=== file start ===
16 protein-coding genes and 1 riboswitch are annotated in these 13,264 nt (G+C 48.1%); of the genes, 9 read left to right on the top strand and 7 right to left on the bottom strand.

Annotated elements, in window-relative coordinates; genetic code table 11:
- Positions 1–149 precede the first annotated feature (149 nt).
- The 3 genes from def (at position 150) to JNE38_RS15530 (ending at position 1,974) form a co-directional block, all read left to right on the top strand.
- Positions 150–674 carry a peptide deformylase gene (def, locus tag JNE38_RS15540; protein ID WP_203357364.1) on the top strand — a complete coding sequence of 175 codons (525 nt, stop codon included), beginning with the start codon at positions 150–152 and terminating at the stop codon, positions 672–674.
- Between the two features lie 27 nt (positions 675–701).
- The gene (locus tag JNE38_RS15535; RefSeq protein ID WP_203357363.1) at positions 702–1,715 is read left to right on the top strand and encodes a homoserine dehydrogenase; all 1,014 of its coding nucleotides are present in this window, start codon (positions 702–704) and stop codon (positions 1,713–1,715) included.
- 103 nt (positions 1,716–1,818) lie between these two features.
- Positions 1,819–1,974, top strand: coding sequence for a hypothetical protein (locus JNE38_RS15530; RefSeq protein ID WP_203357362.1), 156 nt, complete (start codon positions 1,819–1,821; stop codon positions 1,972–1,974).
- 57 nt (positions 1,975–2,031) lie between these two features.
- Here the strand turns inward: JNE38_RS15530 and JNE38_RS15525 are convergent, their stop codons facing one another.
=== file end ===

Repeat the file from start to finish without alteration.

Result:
16 protein-coding genes and 1 riboswitch are annotated in these 13,264 nt (G+C 48.1%); of the genes, 9 read left to right on the top strand and 7 right to left on the bottom strand.

Annotated elements, in window-relative coordinates; genetic code table 11:
- Positions 1–149 precede the first annotated feature (149 nt).
- The 3 genes from def (at position 150) to JNE38_RS15530 (ending at position 1,974) form a co-directional block, all read left to right on the top strand.
- Positions 150–674 carry a peptide deformylase gene (def, locus tag JNE38_RS15540; protein ID WP_203357364.1) on the top strand — a complete coding sequence of 175 codons (525 nt, stop codon included), beginning with the start codon at positions 150–152 and terminating at the stop codon, positions 672–674.
- Between the two features lie 27 nt (positions 675–701).
- The gene (locus tag JNE38_RS15535; RefSeq protein ID WP_203357363.1) at positions 702–1,715 is read left to right on the top strand and encodes a homoserine dehydrogenase; all 1,014 of its coding nucleotides are present in this window, start codon (positions 702–704) and stop codon (positions 1,713–1,715) included.
- 103 nt (positions 1,716–1,818) lie between these two features.
- Positions 1,819–1,974, top strand: coding sequence for a hypothetical protein (locus JNE38_RS15530; RefSeq protein ID WP_203357362.1), 156 nt, complete (start codon positions 1,819–1,821; stop codon positions 1,972–1,974).
- 57 nt (positions 1,975–2,031) lie between these two features.
- Here the strand turns inward: JNE38_RS15530 and JNE38_RS15525 are convergent, their stop codons facing one another.